• Maximised Employee Satisfaction: BPMs are known to eliminate red tapes within an organisation. This suggests that BPMs are known to trim down repetitive work, thus making information access easier. As a result, employees are set to 100% focus on work.

Disadvantages of BPMs.

BPMs are known to offers a great hindrance to innovation. To illustrate this, BPMs give only room for incremental innovations, thus hindering radial. Constant employment is likely to have a less successful rate. However, this can be bypassed by building an ambidextrous firm. Ambidextrous firms are known to explore and exploit the advantages of BPMs while avoiding potential disadvantages of BPMs

Main Differences between BMP and PMP.

PMPs are defined by projects which are determined by a fixed time and scope while BPMs are characterized by endless cycles that have a beginning and an end.

PMPs are overseen by a singular person called a project manager who drives the whole project to its goal while BPMs are managed by a group of individuals involved in the operations of a particular workflow.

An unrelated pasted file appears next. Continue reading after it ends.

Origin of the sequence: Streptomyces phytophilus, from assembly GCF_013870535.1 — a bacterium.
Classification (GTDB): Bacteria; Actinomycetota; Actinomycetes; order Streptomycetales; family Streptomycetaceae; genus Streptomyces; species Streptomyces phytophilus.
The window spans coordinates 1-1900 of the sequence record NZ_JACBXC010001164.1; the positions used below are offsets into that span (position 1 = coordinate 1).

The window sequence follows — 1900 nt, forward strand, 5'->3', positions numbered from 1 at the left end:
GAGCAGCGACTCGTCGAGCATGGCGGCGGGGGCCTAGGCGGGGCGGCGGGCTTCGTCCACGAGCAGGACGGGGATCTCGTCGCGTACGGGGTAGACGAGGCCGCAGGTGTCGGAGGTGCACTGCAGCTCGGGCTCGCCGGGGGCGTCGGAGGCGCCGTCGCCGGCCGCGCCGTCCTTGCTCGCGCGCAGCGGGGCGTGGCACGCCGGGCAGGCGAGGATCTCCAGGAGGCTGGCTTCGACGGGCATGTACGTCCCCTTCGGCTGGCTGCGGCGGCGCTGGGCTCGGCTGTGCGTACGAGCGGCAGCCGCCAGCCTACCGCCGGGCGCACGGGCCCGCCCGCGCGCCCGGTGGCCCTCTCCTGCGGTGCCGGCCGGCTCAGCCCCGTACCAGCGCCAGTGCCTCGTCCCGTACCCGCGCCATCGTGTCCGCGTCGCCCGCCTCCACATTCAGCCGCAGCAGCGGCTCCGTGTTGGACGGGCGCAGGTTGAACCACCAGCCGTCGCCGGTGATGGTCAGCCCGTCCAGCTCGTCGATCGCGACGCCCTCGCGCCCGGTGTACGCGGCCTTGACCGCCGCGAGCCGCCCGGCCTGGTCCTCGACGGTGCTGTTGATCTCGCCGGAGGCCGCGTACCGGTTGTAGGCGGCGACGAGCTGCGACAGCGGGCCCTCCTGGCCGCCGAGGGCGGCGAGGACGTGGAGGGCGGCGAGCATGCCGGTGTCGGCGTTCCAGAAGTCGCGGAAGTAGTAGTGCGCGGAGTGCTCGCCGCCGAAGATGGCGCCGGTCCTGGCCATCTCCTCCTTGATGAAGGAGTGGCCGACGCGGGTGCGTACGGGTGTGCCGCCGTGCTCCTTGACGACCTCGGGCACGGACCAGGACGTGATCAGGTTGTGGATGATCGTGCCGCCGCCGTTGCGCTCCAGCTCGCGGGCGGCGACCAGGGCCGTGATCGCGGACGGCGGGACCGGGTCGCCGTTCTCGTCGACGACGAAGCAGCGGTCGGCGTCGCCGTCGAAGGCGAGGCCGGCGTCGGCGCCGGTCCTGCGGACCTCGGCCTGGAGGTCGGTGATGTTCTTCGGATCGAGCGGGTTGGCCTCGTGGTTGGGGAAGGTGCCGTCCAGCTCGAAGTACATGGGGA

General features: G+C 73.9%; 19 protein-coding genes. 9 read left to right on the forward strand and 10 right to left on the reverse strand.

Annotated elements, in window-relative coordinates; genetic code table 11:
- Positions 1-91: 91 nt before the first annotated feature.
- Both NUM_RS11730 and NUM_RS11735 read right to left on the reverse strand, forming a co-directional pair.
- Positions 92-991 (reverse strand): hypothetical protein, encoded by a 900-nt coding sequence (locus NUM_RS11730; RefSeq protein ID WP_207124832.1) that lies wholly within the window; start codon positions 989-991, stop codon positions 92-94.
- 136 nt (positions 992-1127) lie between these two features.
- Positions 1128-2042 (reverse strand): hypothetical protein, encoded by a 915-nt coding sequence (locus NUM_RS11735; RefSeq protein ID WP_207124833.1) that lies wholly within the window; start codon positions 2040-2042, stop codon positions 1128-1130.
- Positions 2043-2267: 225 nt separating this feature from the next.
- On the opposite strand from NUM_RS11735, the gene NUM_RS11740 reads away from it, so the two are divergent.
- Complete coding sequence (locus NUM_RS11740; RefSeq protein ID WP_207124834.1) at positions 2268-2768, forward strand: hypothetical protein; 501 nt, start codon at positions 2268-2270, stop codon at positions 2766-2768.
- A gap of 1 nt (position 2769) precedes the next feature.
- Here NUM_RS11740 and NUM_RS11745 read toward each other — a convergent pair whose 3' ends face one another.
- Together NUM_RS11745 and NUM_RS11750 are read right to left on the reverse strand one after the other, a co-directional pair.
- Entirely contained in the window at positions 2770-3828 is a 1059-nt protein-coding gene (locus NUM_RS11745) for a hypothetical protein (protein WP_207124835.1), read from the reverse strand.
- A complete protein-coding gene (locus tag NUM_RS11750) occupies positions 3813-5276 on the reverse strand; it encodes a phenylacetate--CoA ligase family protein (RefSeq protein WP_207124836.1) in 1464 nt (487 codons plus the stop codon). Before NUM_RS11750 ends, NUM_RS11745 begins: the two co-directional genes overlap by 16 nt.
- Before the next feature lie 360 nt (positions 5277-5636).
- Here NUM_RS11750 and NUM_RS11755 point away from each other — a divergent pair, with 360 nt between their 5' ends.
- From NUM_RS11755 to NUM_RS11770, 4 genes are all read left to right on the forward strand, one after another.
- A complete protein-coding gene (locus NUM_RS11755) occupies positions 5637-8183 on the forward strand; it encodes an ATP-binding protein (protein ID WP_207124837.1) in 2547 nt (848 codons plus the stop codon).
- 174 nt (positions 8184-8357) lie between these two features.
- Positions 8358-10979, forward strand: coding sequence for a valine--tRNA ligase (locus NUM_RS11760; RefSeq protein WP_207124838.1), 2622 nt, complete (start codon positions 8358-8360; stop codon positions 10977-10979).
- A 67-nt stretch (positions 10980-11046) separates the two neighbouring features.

Ultimately, there are significant differences between BMP and PMP. Nonetheless, the major difference between the two is the difference in time dependability factors.

Conclusion The Two Can Overlap

As seen above, both can be implemented at different times within the organisation. However, the choice for implementation may come at different times, but it’s usually up to the CEO to make the call. In as much the two can overlap the act of choosing which management process to go with depends on the role your company is playing.